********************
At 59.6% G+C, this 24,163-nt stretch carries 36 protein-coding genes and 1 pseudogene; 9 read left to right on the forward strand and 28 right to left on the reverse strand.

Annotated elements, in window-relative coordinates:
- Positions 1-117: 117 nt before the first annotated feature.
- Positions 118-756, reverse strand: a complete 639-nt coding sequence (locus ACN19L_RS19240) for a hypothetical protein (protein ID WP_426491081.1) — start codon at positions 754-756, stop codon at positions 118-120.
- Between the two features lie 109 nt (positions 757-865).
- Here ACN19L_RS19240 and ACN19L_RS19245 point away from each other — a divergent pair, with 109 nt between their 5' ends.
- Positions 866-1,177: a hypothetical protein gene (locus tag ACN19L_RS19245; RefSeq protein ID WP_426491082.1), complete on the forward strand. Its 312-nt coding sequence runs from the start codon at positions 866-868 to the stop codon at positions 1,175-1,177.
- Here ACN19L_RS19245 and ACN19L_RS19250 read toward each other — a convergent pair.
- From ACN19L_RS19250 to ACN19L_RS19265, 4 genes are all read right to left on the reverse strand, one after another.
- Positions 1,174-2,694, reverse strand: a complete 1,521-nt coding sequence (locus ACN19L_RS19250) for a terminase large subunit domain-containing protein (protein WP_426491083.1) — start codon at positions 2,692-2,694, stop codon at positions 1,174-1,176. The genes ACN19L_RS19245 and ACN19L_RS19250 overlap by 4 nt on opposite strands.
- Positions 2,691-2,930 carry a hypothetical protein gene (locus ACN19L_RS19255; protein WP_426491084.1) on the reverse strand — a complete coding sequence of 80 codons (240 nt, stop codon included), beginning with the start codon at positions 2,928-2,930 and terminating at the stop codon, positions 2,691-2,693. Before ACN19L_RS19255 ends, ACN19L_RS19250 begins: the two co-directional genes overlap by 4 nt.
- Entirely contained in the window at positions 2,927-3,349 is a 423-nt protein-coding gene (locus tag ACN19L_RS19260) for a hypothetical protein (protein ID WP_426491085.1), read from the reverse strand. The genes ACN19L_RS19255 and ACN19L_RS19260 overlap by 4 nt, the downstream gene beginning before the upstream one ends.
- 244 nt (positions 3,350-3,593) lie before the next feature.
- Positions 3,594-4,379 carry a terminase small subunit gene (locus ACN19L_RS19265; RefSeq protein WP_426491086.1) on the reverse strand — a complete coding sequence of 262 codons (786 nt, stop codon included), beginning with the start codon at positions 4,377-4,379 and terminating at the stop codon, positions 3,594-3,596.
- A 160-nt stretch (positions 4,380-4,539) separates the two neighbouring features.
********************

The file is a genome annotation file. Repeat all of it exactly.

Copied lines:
At 59.6% G+C, this 24,163-nt stretch carries 36 protein-coding genes and 1 pseudogene; 9 read left to right on the forward strand and 28 right to left on the reverse strand.

Annotated elements, in window-relative coordinates:
- Positions 1-117: 117 nt before the first annotated feature.
- Positions 118-756, reverse strand: a complete 639-nt coding sequence (locus ACN19L_RS19240) for a hypothetical protein (protein ID WP_426491081.1) — start codon at positions 754-756, stop codon at positions 118-120.
- Between the two features lie 109 nt (positions 757-865).
- Here ACN19L_RS19240 and ACN19L_RS19245 point away from each other — a divergent pair, with 109 nt between their 5' ends.
- Positions 866-1,177: a hypothetical protein gene (locus tag ACN19L_RS19245; RefSeq protein ID WP_426491082.1), complete on the forward strand. Its 312-nt coding sequence runs from the start codon at positions 866-868 to the stop codon at positions 1,175-1,177.
- Here ACN19L_RS19245 and ACN19L_RS19250 read toward each other — a convergent pair.
- From ACN19L_RS19250 to ACN19L_RS19265, 4 genes are all read right to left on the reverse strand, one after another.
- Positions 1,174-2,694, reverse strand: a complete 1,521-nt coding sequence (locus ACN19L_RS19250) for a terminase large subunit domain-containing protein (protein WP_426491083.1) — start codon at positions 2,692-2,694, stop codon at positions 1,174-1,176. The genes ACN19L_RS19245 and ACN19L_RS19250 overlap by 4 nt on opposite strands.
- Positions 2,691-2,930 carry a hypothetical protein gene (locus ACN19L_RS19255; protein WP_426491084.1) on the reverse strand — a complete coding sequence of 80 codons (240 nt, stop codon included), beginning with the start codon at positions 2,928-2,930 and terminating at the stop codon, positions 2,691-2,693. Before ACN19L_RS19255 ends, ACN19L_RS19250 begins: the two co-directional genes overlap by 4 nt.
- Entirely contained in the window at positions 2,927-3,349 is a 423-nt protein-coding gene (locus tag ACN19L_RS19260) for a hypothetical protein (protein ID WP_426491085.1), read from the reverse strand. The genes ACN19L_RS19255 and ACN19L_RS19260 overlap by 4 nt, the downstream gene beginning before the upstream one ends.
- 244 nt (positions 3,350-3,593) lie before the next feature.
- Positions 3,594-4,379 carry a terminase small subunit gene (locus ACN19L_RS19265; RefSeq protein WP_426491086.1) on the reverse strand — a complete coding sequence of 262 codons (786 nt, stop codon included), beginning with the start codon at positions 4,377-4,379 and terminating at the stop codon, positions 3,594-3,596.
- A 160-nt stretch (positions 4,380-4,539) separates the two neighbouring features.